of glitter on there! KATELYN: Which I think
is just part of you now. All right, let’s see
how well this works. So we have our first
stack of eight. EVAN: Oh. KATELYN: Oh, it’s beautiful. This is so nice. (Katelyn laughs) EVAN: So that’s eight,
out of a million. KATELYN: We’ll do the same
thing with the other colors. Oh, this is going to
be a tall sandwich. This is going to
be so satisfying. EVAN: Oh, yeah. KATELYN: Oh my gosh. (Katelyn yells) EVAN: The tasty burger! Oh, man. (laughs) Oh, why is it so fun? (laughs) Okay, so now we have our
official starting point which is a stack of 16. This is level zero. EVAN: Level zero. KATELYN: Next up. EVAN: 64 layers. 64 layers. Is it time to go
into time-lapse mode? Sorry, you’re occupied. Look at that! I know! EVAN: Oh my gosh,
I love it already. Oh, Katelyn, you know
what we need to get? A cross-section. Yes. Oh my gosh!
Oh my gosh! EVAN: Oh my gosh. KATELYN: Oh, it’s so cool. It’s so cool. EVAN: Oh my gosh. KATELYN: Oh, it’s
like a wonderful cake. EVAN: Can you just take
some photos of this? I just want some photos of this. I want to eat it,
but I know I can’t. But if you take photos of it, then I can imagine eating it. (laughs) (bouncy music) I feel like I should be helping. Why are my hands so sweaty? (laughs) 64 layers done! EVAN: Oh, yeah. KATELYN: Oh my gosh. Wow, my eyes. EVAN: Oh, yes. KATELYN: That does give
you a nice head start. I’m sorry that you’re
doing all of the squishing. Oh, no, no no. It’s my pleasure. I live to squish. I live to squish. KATELYN: Oh, baby. EVAN: Oh, look what we’ve made. KATELYN: I don’t think this part is every going to get old. Wow. EVAN: That’s cool, but
it’s starting to merge. KATELYN: It’s starting blend. Okay, I think this is where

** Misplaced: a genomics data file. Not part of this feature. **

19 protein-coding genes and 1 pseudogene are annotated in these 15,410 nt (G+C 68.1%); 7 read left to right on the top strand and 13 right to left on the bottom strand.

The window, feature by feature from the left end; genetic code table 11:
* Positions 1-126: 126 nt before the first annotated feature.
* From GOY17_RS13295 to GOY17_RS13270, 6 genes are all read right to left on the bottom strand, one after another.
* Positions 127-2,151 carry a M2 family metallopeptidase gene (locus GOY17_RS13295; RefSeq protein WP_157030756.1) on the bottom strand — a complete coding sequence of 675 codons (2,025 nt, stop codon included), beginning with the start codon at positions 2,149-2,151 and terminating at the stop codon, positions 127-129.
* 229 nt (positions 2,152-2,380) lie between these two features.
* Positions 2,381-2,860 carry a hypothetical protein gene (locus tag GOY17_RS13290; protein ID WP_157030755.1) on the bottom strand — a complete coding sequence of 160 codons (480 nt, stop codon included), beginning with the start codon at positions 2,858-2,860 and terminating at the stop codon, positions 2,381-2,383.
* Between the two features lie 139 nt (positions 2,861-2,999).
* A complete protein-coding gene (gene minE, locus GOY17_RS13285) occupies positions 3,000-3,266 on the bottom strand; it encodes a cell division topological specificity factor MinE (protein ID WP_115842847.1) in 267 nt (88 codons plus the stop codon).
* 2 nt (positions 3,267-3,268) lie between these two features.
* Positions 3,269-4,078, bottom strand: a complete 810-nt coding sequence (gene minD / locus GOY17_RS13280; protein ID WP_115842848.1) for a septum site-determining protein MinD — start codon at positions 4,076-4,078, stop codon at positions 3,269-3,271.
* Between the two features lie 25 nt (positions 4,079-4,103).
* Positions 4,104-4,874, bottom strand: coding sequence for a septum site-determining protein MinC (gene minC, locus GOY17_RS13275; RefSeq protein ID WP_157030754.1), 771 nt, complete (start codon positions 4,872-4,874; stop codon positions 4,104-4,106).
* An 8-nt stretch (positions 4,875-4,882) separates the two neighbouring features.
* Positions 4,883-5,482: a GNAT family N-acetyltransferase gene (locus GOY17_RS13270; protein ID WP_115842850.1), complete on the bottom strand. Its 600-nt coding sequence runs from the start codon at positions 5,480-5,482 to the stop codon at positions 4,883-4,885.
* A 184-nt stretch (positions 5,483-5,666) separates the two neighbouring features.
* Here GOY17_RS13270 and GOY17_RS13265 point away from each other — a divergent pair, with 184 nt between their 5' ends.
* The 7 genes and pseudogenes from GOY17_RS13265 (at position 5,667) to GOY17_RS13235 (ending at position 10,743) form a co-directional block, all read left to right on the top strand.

we should do our first slice for our first bowl. I’m going to have to try
to keep it very uniform. This is very important. KATELYN: You are
going to be a bowl! Welcome to the world. 256 layers. KATELYN: That’s pretty cool. So we’re going to
need to roll this out into a little circle
in order to use it in our bowls later. EVAN: Oh, yeah, yeah, yeah. KATELYN: It’s going to
be a really tiny bowl. EVAN: It’s going to
be a ring holder. Okay. KATELYN: Does that
count as a bowl? EVAN: Yeah! KATELYN: Be a circle. Be a circle. EVAN: It looks like heat
distribution thermal analysis. KATELYN: It really does. It’s super cool. We decided to set out
our bowl slice for now and keep going on our
quest to a million. We’re making good progress. We’re making good progress baby. (lively piano music) We’re really getting
to that point now where the layers are going
to start merging. (laughs) Are you filming me? KATELYN: No. I have some smearage. EVAN: Oh, look at that, though. KATELYN: That’s cool. EVAN: Oh, it’s beautiful. It’s interesting, the layers are much less linear than
I expected them to be, but we know in the
center it’s still the accurate number
that we counted. 100% accurate, guaranteed. 100% accurate, guaranteed. KATELYN: Whoa, it’s interesting, I feel like there is
new dominant color every time me do
it, and this time is red.
red. KATELYN: So this is 1000. Much green, much brown, whoa. It looks uglier
before you squish it, and then some of the
individual colors smear around. (laughs) You’re like, “Oh, there’s still
a bright yellow in there!” EVAN: All right, you ready? KATELYN: Are we at
Benihana right now? (knives sharpening) KATELYN: Will it
pretty, will it be ugly? EVAN: Who knows, it is
a little bit of each. KATELYN: Kind of in between. Today’s video is brought
to you by SimpliSafe which we were super
excited about because we’ve actually been
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small and sleek. So check them out at So, do you think we
should take a slice now or do you think we can
get one more out of it? 4000 layers, that’s
still pretty impressive. I think that’s a
big enough number. Yeah, should do a slice? Let’s take a chunk,
yeah let’s do it. Bowl number two, which is
really just going to be a ring dish, which is